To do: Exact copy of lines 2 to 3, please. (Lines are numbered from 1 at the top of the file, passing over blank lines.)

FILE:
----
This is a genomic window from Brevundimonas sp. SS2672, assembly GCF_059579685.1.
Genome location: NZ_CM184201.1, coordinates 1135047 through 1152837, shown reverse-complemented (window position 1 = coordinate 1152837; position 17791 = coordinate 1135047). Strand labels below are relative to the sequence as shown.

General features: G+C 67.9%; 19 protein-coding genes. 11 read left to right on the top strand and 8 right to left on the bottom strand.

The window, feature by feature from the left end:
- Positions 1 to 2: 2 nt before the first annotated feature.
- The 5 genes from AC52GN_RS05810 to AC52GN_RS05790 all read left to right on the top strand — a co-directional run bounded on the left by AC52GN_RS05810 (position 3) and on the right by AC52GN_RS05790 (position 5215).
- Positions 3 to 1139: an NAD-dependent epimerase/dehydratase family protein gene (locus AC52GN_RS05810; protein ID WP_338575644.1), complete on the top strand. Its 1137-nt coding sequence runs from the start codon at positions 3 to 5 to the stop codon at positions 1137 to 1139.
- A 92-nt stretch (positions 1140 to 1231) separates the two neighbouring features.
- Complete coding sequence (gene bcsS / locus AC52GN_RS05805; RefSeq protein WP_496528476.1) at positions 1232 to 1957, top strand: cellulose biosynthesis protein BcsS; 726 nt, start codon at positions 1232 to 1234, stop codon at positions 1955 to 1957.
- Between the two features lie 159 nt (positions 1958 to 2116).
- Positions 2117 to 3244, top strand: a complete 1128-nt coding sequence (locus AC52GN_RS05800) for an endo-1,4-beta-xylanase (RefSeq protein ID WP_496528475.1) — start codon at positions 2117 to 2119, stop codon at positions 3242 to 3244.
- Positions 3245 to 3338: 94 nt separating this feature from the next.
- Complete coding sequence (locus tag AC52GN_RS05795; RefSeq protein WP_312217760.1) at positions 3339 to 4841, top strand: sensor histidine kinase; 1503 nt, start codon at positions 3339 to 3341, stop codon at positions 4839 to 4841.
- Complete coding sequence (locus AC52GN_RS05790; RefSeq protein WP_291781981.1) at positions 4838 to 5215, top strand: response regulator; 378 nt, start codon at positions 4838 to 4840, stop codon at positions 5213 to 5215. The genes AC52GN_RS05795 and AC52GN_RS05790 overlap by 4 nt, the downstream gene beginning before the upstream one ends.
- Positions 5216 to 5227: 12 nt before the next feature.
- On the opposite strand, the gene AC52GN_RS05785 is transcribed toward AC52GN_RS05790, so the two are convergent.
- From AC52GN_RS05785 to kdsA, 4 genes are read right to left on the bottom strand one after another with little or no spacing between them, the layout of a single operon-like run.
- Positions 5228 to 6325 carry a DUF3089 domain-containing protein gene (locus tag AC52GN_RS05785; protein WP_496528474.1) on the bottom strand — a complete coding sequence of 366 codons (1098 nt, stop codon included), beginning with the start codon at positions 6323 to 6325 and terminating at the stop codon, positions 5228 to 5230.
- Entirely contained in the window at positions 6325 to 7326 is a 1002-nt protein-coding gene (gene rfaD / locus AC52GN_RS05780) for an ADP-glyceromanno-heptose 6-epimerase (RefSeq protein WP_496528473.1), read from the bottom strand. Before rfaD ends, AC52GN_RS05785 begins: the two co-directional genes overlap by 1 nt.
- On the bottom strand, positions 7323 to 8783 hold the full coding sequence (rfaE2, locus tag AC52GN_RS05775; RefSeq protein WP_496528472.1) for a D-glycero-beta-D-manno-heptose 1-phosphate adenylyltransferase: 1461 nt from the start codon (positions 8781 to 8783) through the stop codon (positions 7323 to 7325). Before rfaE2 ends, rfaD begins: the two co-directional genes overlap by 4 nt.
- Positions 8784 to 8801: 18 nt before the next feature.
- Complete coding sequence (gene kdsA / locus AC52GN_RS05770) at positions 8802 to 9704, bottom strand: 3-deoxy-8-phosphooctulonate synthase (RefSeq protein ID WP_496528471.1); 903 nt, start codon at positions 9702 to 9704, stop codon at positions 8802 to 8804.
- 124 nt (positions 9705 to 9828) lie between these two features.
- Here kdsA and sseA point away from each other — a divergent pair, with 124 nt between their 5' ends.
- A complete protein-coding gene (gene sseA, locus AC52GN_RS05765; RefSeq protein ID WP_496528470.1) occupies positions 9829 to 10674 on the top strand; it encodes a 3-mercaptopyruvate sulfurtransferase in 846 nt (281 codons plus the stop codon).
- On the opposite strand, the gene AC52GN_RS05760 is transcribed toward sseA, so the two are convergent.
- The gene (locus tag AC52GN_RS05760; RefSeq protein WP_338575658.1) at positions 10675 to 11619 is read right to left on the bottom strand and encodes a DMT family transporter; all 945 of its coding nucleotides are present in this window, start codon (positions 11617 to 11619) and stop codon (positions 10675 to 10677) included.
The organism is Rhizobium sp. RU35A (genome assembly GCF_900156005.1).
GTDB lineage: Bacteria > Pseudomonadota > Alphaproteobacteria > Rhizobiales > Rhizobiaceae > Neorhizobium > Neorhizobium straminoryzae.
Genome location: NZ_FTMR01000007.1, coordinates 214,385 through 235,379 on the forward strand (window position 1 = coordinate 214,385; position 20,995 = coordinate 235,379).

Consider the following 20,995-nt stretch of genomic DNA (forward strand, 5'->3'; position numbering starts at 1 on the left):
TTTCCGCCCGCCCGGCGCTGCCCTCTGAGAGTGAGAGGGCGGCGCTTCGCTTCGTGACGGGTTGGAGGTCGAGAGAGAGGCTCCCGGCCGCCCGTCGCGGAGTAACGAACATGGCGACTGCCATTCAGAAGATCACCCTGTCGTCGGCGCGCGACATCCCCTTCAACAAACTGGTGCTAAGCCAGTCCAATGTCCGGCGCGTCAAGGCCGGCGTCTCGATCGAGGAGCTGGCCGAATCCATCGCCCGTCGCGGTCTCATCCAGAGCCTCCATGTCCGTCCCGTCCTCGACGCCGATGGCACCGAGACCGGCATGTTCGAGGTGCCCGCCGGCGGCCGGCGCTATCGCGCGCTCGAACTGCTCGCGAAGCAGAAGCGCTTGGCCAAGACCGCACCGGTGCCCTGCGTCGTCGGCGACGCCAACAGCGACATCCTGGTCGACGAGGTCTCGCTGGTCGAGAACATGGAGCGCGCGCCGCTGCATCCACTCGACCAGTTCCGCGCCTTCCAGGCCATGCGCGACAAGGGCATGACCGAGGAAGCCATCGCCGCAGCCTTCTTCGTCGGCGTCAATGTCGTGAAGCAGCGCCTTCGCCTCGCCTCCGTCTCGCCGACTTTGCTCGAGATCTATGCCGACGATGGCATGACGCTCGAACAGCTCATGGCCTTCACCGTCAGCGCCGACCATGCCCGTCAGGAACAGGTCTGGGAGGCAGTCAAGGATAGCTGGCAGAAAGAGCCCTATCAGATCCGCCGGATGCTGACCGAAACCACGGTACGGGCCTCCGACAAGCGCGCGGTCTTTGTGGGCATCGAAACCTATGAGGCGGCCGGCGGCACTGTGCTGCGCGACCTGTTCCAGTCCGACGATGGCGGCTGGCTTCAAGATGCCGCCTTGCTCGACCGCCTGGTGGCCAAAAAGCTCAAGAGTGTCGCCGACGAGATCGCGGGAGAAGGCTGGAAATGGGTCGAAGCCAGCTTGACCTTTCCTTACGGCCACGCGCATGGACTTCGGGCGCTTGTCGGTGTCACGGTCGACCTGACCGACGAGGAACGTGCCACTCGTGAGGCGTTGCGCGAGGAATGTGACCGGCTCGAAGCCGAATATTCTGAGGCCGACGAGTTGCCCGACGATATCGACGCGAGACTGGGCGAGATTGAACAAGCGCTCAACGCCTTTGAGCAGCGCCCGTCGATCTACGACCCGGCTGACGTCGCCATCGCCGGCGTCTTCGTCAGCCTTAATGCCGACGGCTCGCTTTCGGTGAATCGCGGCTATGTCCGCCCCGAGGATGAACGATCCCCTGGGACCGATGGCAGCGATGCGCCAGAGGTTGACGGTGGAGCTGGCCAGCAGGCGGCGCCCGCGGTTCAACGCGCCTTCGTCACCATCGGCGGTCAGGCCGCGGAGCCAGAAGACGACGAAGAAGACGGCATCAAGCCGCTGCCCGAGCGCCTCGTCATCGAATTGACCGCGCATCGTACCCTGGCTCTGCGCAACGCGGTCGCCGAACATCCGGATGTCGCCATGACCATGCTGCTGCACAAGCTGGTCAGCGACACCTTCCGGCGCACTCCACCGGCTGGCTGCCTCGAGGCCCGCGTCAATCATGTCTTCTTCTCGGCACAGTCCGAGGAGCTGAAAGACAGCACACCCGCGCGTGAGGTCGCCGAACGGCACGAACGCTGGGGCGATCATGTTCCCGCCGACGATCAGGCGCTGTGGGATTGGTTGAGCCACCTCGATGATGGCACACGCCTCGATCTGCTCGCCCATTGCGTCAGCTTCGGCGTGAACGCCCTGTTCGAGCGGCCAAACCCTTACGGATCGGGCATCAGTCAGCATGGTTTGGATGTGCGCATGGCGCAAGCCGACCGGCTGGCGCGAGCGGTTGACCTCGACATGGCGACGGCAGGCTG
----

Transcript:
Genome location: NZ_CM184201.1, coordinates 1135047 through 1152837, shown reverse-complemented (window position 1 = coordinate 1152837; position 17791 = coordinate 1135047). Strand labels below are relative to the sequence as shown.

General features: G+C 67.9%; 19 protein-coding genes. 11 read left to right on the top strand and 8 right to left on the bottom strand.